6
$\begingroup$

I found a hashcat benchmark results in the internet: hashcat results:

  • SHA-384 is 17065.4 MH/s
  • SHA-512 is 17280.3 MH/s

Why does SHA-512 take less time? SHA-512 is longer and I thought it therefore needs more time and computation resources to compute the hash?

$\endgroup$
  • 9
    $\begingroup$ Benchmark results found on the internet typically include noise, so that small differences have no practical significance; that's an example. Write results as 17 GH/s and live happy. $\endgroup$ – fgrieu Nov 7 at 8:44
  • 13
    $\begingroup$ Secure hashes are designed to be fast. Faster does not mean less secure, so the title seems to be based on a misconception. Did you know that SHA-512 is often faster than SHA-256 while also being more secure? The reason is that SHA-512 is designed to use 64 bit computations while SHA-256 is designed to use 32 bit computations. Note that modern CPU's may include an SHA-256 accelerator, putting the advantage back to SHA-256 (in case you decide to test). $\endgroup$ – Maarten Bodewes Nov 7 at 11:52
  • 1
    $\begingroup$ @NeilSlater Also see from this benchmark 8x Nvidia GTX 1080 Hashcat Benchmarks. The simple reason for slightly fast can be the truncation if they use exactly the same code. For password search this speed has no much effect. $\endgroup$ – kelalaka Nov 7 at 17:42
  • 1
    $\begingroup$ the title should be changed, taking longer to compute does not mean more secure for all use cases $\endgroup$ – Richie Frame Nov 7 at 20:32
  • 5
    $\begingroup$ If the question meant to ask about the strength of SHA384 vs SHA512 as password hashing algorithms, the answer is that they are both insecure and unsuitable for that purpose. Use a method specifically designed for passwords instead. $\endgroup$ – that other guy Nov 7 at 21:22
18
$\begingroup$

The only differences in calculations are the initial value and the output size. From NIST FIPS 180-4

  1. The initial hash value, $H^{(0)}$, shall be set as specified in Sec. 5.3.4; and
  2. The 384-bit message digest is obtained by truncating the final hash value $H ^{(N)}$, to its left-most 384 bits: $$H_0^{(N)} \mathbin\|H_1^{(N)} \mathbin\|H_2^{(N)} \mathbin\|H_3^{(N)} \mathbin\|H_4^{(N)} \mathbin\| H_5^{(N)}$$

When two source codes are compared inc_hash_sha384.cl and inc_hash_sha512.cl one can see that actually, SHA-384 does less job than SHA-512. It is not coded simply truncate the SHA-512 with different initial values. For the little speed difference, one explanation can be the vectorization that helps SHA-512 during the final calculations.

In the case of password protection, the tiny difference does not make much difference. In password hashing, actually, we use specially designed password mechanisms like PBKDF2 and Argon2 which was the winner of the password hashing competition.

In the security perspective, SHA384 has resistances to length extension attack but SHA512 doesn't have. SHA384 has 128-bit resistance against the length extension attacks since the attacker needs to guess the 128-bit to perform the attack. This is due to the truncation.

The different initial value provides domain separation. With domain separation $$\operatorname{SHA384}(m) \neq \operatorname{SHA512}(m)|_{384}$$ where $|_{384}$ is the truncation.

In the case of pre-image, secondary pre-image, and collision resistance in generic attacks we have;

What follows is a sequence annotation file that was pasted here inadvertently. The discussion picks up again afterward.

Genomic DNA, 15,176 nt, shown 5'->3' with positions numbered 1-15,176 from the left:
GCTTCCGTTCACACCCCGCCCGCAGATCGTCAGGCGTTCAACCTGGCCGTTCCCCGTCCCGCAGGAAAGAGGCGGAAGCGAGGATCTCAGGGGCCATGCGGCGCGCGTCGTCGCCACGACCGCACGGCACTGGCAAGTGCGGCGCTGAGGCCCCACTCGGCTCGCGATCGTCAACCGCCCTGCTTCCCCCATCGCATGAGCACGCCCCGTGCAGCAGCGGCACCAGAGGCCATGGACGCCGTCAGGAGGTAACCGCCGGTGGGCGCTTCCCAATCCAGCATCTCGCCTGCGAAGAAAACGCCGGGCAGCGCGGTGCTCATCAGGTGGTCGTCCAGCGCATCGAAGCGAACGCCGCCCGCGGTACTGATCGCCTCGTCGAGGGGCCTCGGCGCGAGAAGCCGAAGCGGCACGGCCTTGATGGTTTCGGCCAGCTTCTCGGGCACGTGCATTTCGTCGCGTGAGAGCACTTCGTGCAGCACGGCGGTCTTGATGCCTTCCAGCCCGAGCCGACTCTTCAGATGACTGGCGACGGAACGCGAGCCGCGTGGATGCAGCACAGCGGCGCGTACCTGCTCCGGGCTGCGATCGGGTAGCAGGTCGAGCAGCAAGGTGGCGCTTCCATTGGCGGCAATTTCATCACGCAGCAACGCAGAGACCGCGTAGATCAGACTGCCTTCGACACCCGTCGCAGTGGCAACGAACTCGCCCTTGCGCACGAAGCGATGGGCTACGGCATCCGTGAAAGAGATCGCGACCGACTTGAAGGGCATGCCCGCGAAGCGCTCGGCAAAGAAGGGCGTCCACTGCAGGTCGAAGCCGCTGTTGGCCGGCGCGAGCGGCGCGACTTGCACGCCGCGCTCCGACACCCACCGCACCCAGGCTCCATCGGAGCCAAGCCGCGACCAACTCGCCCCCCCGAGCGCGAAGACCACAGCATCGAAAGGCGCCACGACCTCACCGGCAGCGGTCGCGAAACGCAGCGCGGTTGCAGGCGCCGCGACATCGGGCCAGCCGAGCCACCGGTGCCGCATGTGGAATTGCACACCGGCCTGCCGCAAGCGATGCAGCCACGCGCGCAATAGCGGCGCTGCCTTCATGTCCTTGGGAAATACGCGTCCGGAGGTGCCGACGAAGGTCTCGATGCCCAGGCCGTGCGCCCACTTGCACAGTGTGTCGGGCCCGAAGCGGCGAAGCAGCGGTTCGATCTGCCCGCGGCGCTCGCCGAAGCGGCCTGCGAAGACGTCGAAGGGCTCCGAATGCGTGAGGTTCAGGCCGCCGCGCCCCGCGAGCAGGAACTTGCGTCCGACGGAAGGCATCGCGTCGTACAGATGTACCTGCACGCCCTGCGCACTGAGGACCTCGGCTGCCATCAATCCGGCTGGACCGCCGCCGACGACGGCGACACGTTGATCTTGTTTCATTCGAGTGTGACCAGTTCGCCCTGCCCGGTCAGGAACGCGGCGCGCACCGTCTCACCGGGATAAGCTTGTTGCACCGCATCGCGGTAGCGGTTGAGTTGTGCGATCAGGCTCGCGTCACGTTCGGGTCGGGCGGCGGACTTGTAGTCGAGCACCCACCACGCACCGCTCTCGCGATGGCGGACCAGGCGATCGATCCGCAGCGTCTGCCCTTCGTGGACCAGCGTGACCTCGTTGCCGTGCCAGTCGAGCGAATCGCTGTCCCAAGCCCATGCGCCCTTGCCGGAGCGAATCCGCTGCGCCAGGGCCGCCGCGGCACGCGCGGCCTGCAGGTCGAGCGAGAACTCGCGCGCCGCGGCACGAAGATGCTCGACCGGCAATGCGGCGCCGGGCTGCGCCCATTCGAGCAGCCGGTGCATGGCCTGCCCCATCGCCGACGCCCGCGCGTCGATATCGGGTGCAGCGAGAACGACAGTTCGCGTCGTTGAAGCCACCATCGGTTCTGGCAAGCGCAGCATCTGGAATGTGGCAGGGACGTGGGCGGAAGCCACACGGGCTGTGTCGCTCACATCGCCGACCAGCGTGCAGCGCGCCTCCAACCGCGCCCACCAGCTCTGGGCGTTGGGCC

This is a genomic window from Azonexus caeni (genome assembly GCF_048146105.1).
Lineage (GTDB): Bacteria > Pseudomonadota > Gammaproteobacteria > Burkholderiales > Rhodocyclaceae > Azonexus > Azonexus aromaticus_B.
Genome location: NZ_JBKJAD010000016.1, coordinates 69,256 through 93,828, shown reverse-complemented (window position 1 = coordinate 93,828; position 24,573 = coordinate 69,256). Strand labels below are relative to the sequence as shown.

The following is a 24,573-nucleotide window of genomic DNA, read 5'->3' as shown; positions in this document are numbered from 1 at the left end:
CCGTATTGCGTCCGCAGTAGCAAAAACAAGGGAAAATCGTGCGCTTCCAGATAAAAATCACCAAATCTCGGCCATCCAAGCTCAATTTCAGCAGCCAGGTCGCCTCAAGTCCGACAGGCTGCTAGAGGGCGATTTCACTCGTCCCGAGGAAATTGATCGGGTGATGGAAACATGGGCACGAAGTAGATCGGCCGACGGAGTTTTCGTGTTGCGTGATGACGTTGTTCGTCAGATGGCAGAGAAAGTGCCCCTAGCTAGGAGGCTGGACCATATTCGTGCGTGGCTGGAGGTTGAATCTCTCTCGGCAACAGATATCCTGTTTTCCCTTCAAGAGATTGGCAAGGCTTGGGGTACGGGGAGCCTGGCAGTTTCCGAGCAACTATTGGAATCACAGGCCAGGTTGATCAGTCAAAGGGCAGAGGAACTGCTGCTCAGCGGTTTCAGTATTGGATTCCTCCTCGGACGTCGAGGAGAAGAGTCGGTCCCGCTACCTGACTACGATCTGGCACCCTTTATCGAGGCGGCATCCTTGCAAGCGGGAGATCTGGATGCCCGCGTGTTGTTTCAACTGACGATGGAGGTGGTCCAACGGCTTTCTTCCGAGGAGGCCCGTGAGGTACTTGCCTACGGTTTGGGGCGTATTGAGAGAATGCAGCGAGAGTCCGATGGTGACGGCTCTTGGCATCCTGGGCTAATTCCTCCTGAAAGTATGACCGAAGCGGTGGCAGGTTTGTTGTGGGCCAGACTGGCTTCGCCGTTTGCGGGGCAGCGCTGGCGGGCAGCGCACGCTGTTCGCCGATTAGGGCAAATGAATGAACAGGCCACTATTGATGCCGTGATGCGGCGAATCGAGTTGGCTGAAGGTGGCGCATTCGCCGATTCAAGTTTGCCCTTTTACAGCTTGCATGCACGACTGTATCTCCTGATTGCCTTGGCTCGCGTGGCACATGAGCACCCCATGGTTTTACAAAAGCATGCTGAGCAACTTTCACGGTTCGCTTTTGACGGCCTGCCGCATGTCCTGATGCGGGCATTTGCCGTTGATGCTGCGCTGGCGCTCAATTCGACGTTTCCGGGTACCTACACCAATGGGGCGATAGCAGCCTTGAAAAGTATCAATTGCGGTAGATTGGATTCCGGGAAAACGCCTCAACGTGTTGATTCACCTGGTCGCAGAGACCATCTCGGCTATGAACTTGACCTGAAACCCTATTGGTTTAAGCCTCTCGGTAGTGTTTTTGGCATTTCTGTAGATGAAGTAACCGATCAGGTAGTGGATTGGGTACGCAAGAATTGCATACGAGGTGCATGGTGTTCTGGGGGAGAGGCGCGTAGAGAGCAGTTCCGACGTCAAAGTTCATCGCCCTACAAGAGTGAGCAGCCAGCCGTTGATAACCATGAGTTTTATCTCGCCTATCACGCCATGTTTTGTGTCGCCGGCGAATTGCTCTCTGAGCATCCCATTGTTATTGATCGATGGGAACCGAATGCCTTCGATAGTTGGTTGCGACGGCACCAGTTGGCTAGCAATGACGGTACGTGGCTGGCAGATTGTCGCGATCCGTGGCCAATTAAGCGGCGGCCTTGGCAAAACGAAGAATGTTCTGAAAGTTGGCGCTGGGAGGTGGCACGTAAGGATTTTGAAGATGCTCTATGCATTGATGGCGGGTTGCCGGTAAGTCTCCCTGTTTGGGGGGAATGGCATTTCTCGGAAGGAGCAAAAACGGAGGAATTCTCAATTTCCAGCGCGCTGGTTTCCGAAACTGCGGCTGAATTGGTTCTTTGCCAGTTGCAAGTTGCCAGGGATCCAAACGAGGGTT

\begin{array}{|c|c|c|c|}\hline & \text{pre-image resistance} & \text{2. pre-image resistance} & \text{collision resistance} \\\hline \operatorname{SHA-384} & \mathcal{O}(2^{384}) & \mathcal{O}(2^{384}) & \mathcal{O}(2^{192}) \\\hline \operatorname{SHA-512} & \mathcal{O}(2^{512}) & \mathcal{O}(2^{512}) & \mathcal{O}(2^{256}) \\\hline \end{array}

The collision resistance is $\mathcal{O}(\sqrt{2^{n}}) = \mathcal{O}(2^{n/2}) $ due to the generic birthday attacks.

Therefore; SHA-512 is better in the case of pre-image, secondary pre-image, and collision resistance. SHA-512's only weakness is that it is prone to length extension attacks.

$\endgroup$
  • 3
    $\begingroup$ @NeilSlater This is pure speculation so not worth putting into the answer, but one mechanism would be if writing/reading 48 bytes causes worse cache alignment than writing/reading 64 bytes at a time. $\endgroup$ – jpa Nov 7 at 17:15
2
$\begingroup$

Why does SHA-512 take less time?

Not for cryptographically relevant reasons. Only examination of the code (source, perhaps object) could tell. Essentially, SHA-384 is SHA-512 with a different starting constant, then removing 128 bits of the result. One possibility is that this removal is in separate code using the code for SHA-512 as a subprogram. It could also be a code alignment issue, a branch taken vs not taken... Whatever the reason, it is off-topic on crypto.SE.

SHA-512 is longer and I thought it therefore needs more time and computation resources to compute the hash

Yes, SHA-512 is longer; but no, it does not need sizable more time, because internally it operates on a 512-bit result that is truncated in the end. There is almost nothing to save in not computing the 128 extra bits: about 1/4 of the last round out of 80 (that's 0.32%), and two 64-bit additions (make that 0.4%).

$\endgroup$
  • 1
    $\begingroup$ This might explain the 0.5% difference that Neil Slater observed! $\endgroup$ – Squeamish Ossifrage Nov 8 at 18:51

Your Answer

By clicking “Post Your Answer”, you agree to our terms of service, privacy policy and cookie policy

Not the answer you're looking for? Browse other questions tagged or ask your own question.